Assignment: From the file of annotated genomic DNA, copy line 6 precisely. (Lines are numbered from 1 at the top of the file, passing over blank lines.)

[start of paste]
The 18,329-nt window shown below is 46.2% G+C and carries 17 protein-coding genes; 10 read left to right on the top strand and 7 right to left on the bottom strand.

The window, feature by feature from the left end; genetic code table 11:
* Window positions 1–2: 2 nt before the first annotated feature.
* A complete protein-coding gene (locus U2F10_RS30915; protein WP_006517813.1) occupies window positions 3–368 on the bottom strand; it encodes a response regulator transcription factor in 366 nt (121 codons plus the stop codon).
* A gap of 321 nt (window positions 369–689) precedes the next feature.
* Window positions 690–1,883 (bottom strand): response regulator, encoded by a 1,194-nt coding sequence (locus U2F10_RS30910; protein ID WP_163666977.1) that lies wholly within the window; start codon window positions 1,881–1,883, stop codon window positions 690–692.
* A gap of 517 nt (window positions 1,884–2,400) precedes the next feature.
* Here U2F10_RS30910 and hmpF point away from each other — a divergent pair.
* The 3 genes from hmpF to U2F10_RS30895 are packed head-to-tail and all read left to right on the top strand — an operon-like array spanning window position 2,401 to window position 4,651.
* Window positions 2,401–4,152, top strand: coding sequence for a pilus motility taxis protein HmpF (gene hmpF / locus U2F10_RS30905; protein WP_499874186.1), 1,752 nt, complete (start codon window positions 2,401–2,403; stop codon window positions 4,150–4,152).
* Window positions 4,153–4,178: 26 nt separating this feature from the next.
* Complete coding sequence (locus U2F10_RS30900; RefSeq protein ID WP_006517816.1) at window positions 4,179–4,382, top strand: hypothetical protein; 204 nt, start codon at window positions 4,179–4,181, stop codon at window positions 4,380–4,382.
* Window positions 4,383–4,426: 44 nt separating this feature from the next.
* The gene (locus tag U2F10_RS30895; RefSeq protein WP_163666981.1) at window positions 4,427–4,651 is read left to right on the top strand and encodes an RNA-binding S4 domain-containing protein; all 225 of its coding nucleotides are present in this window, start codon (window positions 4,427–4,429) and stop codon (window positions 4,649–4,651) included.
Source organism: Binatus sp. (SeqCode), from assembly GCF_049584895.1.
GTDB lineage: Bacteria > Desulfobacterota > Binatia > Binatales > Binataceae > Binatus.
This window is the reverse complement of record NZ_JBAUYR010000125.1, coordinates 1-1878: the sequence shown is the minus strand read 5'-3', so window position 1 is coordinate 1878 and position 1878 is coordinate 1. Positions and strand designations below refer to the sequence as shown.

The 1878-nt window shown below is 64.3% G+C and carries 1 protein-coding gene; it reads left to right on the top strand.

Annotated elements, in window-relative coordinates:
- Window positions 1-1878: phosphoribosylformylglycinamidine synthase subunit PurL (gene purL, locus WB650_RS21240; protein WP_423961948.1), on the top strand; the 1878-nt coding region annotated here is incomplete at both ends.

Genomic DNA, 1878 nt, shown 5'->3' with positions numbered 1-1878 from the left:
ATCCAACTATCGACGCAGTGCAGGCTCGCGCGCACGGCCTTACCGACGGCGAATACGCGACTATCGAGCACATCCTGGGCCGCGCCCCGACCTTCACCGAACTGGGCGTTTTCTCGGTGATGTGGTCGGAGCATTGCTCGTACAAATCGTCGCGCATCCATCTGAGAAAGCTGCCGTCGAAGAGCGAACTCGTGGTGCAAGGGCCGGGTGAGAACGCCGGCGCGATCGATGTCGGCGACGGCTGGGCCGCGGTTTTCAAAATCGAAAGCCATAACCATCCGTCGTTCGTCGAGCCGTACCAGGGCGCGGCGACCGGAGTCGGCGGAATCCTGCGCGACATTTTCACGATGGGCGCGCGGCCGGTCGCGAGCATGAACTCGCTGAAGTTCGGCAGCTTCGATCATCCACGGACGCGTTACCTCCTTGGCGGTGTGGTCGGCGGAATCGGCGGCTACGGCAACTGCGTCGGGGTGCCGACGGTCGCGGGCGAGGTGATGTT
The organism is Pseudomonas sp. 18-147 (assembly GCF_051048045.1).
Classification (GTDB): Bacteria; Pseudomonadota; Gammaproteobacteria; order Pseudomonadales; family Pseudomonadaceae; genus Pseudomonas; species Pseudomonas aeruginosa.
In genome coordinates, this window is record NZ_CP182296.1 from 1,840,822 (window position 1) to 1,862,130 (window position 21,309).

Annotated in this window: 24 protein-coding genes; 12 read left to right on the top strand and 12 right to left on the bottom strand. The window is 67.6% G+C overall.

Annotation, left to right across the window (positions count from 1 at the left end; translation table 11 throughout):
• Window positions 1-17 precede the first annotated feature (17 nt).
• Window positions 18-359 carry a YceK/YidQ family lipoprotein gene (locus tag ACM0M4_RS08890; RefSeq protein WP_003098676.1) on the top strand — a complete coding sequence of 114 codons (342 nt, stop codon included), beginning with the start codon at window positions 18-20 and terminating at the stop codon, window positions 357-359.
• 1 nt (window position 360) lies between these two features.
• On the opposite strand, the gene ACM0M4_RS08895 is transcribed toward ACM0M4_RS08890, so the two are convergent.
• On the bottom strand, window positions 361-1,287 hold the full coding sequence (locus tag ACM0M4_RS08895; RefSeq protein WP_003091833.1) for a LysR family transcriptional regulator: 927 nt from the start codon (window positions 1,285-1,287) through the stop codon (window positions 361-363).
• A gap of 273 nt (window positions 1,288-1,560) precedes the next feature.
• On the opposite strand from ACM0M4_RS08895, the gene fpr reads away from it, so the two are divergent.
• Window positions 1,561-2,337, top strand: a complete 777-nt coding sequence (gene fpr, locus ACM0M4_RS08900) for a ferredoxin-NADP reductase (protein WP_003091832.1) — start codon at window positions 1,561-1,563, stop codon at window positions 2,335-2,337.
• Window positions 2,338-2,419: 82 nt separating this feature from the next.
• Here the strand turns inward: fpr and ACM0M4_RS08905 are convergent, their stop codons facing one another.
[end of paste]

* Window positions 690–1,883 (bottom strand): response regulator, encoded by a 1,194-nt coding sequence (locus U2F10_RS30910; protein ID WP_163666977.1) that lies wholly within the window; start codon window positions 1,881–1,883, stop codon window positions 690–692.